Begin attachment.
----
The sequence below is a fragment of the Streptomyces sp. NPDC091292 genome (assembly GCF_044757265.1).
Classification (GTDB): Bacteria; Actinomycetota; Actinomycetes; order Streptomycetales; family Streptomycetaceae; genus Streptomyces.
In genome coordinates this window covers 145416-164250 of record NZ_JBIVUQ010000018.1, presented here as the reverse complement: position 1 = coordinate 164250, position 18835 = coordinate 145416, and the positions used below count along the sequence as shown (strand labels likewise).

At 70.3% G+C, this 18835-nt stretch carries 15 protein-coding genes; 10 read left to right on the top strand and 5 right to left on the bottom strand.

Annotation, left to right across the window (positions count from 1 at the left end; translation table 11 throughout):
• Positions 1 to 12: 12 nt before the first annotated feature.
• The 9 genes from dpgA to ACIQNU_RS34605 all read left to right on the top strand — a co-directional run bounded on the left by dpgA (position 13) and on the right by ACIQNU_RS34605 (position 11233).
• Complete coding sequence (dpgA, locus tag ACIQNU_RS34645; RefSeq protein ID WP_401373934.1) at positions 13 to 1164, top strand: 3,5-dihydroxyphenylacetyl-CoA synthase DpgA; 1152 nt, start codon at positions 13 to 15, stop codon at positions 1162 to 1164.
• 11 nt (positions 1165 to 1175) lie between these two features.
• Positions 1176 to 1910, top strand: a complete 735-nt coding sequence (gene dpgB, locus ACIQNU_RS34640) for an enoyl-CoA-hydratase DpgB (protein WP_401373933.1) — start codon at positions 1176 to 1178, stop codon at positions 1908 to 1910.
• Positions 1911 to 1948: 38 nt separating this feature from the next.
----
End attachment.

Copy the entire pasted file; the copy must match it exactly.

The sequence below is a fragment of the Streptomyces sp. NPDC091292 genome (assembly GCF_044757265.1).
Classification (GTDB): Bacteria; Actinomycetota; Actinomycetes; order Streptomycetales; family Streptomycetaceae; genus Streptomyces.
In genome coordinates this window covers 145416-164250 of record NZ_JBIVUQ010000018.1, presented here as the reverse complement: position 1 = coordinate 164250, position 18835 = coordinate 145416, and the positions used below count along the sequence as shown (strand labels likewise).

At 70.3% G+C, this 18835-nt stretch carries 15 protein-coding genes; 10 read left to right on the top strand and 5 right to left on the bottom strand.

Annotation, left to right across the window (positions count from 1 at the left end; translation table 11 throughout):
• Positions 1 to 12: 12 nt before the first annotated feature.
• The 9 genes from dpgA to ACIQNU_RS34605 all read left to right on the top strand — a co-directional run bounded on the left by dpgA (position 13) and on the right by ACIQNU_RS34605 (position 11233).
• Complete coding sequence (dpgA, locus tag ACIQNU_RS34645; RefSeq protein ID WP_401373934.1) at positions 13 to 1164, top strand: 3,5-dihydroxyphenylacetyl-CoA synthase DpgA; 1152 nt, start codon at positions 13 to 15, stop codon at positions 1162 to 1164.
• 11 nt (positions 1165 to 1175) lie between these two features.
• Positions 1176 to 1910, top strand: a complete 735-nt coding sequence (gene dpgB, locus ACIQNU_RS34640) for an enoyl-CoA-hydratase DpgB (protein WP_401373933.1) — start codon at positions 1176 to 1178, stop codon at positions 1908 to 1910.
• Positions 1911 to 1948: 38 nt separating this feature from the next.